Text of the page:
Source: The Guardian
October 31 2009
by David Batty
The government’s former chief drug adviser today accused the prime
minister, Gordon Brown, of tightening the law on cannabis for political reasons. Professor David Nutt warned that other experts on the Advisory Council on the Misuse of Drugs
(ACMD) could resign in protest at his sacking by the home secretary,
Alan Johnson, yesterday.
Nutt was forced to quit after he accused ministers of “devaluing and
distorting” the scientific evidence over illicit drugs when they decided last year to reclassify cannabis from class C to class B against the advice of the ACMD.
Nutt told the BBC today that Brown had “made up his mind” to
reclassify cannabis despite evidence to the contrary.
“Gordon Brown comes into office and, soon after that, he starts
saying absurd things like cannabis is lethal… it has to be a class B
drug. He has made his mind up.
“We went back, we looked at the evidence, we said, ‘No, no, there is
no extra evidence of harm, it’s still a class C drug.’ He said,
‘Tough, it’s going to be class B’.”
Speaking on BBC Radio 4’s Today programme, Nutt said: “He is the
first prime minister, this is the first government, that has ever in
the history of the Misuse of Drugs Act gone against the advice of its
“And then it did it again with ecstasy and I have to say it’s not
about overstepping the line, it’s about the government
overstepping the line. They are making scientific decisions before
they’ve even consulted with their experts.
“I know that my committee was very, very upset by the attitude the
prime minister took over cannabis. We actually formally wrote to him
to complain about it,” he said. “I wouldn’t be surprised if some of
them stepped down. Maybe all of them will.”
Nutt’s sacking is likely to raise concerns among scientists over the
independence of advice to the government and may trigger further
resignations. The Home Office describes the ACMD as an independent
expert body that advises on drug-related issues, including
recommendations on classification under the 1971 Misuse of Drugs Act.
It is not thought that the home secretary spoke directly to Nutt
before requesting his resignation in writing.
Johnson accused the professor of going beyond his remit as an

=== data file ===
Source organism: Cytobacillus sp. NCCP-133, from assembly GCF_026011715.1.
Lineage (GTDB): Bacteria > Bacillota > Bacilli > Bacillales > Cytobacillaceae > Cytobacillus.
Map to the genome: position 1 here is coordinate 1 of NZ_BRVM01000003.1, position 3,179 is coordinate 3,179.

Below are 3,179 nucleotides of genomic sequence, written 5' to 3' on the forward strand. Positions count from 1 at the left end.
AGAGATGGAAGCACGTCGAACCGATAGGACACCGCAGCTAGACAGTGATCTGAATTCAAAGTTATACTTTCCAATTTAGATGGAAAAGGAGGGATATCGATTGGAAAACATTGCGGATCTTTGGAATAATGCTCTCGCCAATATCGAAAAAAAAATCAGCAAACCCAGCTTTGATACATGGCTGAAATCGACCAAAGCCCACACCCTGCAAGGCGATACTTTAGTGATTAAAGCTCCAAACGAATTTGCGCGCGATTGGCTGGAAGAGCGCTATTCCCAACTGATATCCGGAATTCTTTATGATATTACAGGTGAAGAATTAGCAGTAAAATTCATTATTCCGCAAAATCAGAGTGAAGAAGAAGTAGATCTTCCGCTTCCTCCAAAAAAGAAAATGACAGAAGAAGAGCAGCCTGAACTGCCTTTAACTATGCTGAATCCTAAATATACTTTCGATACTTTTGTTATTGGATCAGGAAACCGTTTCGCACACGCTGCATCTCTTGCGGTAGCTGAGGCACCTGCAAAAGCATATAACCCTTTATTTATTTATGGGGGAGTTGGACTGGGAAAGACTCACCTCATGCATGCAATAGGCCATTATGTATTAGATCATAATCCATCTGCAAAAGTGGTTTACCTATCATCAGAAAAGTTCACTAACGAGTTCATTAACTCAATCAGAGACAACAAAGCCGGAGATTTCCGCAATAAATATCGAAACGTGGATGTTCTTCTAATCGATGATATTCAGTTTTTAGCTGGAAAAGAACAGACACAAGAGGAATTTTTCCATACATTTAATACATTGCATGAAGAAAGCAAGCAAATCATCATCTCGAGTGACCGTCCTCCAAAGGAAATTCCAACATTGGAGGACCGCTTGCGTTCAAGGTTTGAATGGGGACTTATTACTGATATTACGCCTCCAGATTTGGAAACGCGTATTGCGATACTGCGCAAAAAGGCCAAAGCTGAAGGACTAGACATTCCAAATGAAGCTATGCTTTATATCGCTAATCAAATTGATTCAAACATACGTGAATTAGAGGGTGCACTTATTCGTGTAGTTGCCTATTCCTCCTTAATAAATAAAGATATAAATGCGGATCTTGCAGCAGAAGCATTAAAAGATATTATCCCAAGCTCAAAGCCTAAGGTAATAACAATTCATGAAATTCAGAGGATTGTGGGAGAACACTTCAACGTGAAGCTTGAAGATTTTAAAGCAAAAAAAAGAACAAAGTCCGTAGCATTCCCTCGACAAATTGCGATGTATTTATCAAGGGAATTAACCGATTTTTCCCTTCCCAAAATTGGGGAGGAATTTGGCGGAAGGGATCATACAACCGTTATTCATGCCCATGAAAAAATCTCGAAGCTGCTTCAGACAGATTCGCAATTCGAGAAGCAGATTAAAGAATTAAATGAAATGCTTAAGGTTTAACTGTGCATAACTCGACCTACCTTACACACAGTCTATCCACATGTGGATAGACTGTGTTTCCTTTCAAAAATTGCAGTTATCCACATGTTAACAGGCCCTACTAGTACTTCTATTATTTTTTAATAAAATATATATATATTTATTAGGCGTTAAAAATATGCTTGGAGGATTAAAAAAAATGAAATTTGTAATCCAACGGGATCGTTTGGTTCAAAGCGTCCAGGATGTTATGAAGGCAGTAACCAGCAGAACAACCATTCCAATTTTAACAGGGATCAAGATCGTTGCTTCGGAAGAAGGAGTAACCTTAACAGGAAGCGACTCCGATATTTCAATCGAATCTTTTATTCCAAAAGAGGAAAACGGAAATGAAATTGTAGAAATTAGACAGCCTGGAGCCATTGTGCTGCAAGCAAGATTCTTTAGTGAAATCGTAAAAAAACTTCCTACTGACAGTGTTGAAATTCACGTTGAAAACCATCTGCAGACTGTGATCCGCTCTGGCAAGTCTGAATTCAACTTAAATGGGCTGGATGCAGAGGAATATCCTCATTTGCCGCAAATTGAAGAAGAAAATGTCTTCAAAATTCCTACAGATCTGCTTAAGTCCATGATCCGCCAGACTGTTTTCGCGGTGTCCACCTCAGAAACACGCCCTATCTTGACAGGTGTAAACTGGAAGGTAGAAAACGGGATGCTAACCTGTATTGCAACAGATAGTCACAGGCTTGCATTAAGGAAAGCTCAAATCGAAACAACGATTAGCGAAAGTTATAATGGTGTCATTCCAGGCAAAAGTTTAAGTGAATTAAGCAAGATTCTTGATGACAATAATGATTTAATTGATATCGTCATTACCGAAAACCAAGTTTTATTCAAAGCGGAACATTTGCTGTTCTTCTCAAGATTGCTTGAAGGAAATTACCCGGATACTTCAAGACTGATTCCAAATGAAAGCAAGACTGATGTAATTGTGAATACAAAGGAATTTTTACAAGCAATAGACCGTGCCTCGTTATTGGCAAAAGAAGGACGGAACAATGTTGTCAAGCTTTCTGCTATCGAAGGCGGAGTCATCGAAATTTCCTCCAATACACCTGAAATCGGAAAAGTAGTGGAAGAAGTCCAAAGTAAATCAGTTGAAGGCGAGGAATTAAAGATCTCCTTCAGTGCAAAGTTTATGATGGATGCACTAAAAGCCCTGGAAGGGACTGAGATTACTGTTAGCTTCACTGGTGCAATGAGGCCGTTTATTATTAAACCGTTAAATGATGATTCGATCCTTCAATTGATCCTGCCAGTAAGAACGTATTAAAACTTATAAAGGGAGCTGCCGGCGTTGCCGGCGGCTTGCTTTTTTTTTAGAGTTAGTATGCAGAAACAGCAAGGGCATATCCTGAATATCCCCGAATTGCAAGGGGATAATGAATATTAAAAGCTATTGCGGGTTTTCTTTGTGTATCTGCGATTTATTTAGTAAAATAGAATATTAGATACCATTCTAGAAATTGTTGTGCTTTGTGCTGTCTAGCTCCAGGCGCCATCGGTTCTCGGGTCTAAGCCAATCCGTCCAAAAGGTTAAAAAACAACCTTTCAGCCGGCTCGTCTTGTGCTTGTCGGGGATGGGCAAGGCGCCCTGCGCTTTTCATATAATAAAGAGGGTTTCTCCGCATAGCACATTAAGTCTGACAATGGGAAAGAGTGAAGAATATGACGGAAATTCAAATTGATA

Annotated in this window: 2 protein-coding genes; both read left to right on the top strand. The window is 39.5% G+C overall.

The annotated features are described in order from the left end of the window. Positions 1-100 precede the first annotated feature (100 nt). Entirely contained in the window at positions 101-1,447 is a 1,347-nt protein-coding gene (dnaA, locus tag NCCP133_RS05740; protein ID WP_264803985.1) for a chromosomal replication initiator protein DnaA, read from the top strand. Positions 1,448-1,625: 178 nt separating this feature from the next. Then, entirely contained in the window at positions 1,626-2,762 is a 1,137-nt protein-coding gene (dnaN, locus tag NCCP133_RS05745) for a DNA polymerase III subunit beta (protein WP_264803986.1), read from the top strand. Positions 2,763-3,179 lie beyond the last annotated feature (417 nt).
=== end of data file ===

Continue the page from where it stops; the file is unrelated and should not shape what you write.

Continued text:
evidence-based scientist and accused him of “lobbying for a change in
government policy” rather than giving impartial advice.
“It is important that the government’s messages on drugs are clear
and as an adviser you do nothing to undermine the public understanding
of them,” Johnson wrote to Nutt.
“As my lead adviser on drugs harms I am afraid the manner in which
you have acted runs contrary to your responsibilities.
“I cannot have public confusion between scientific advice and policy
and have therefore lost confidence in your ability to advise me as
chair of the ACMD.”
The decision followed the publication of a paper by the Centre for
Crime and Justice at King’s College London, based on a lecture Nutt
delivered in July. He repeated his familiar view that illicit drugs
should be classified according to the actual evidence of the harm they
cause and pointed out that alcohol
and tobacco caused more harm than LSD, ecstasy and cannabis.
He accused the former home secretary, Jacqui Smith, of distorting and
devaluing scientific research when she reclassified cannabis, and
repeated his claim that the risks of taking ecstasy were no worse than
riding a horse.
The charity DrugScope’s director of communications, Harry Shapiro,
said: “The home secretary’s decision to force the resignation of the
chair of an independent advisory body is an extremely serious and
concerning development and raises serious questions about the means by
which drug policy is informed and kept under review.”
Richard Garside, the director of the Centre for Crime and Justice at
King’s College London, accused Johnson of undermining scientific
He said: “I’m shocked and dismayed that the home secretary appears to
believe that political calculation trumps honest and informed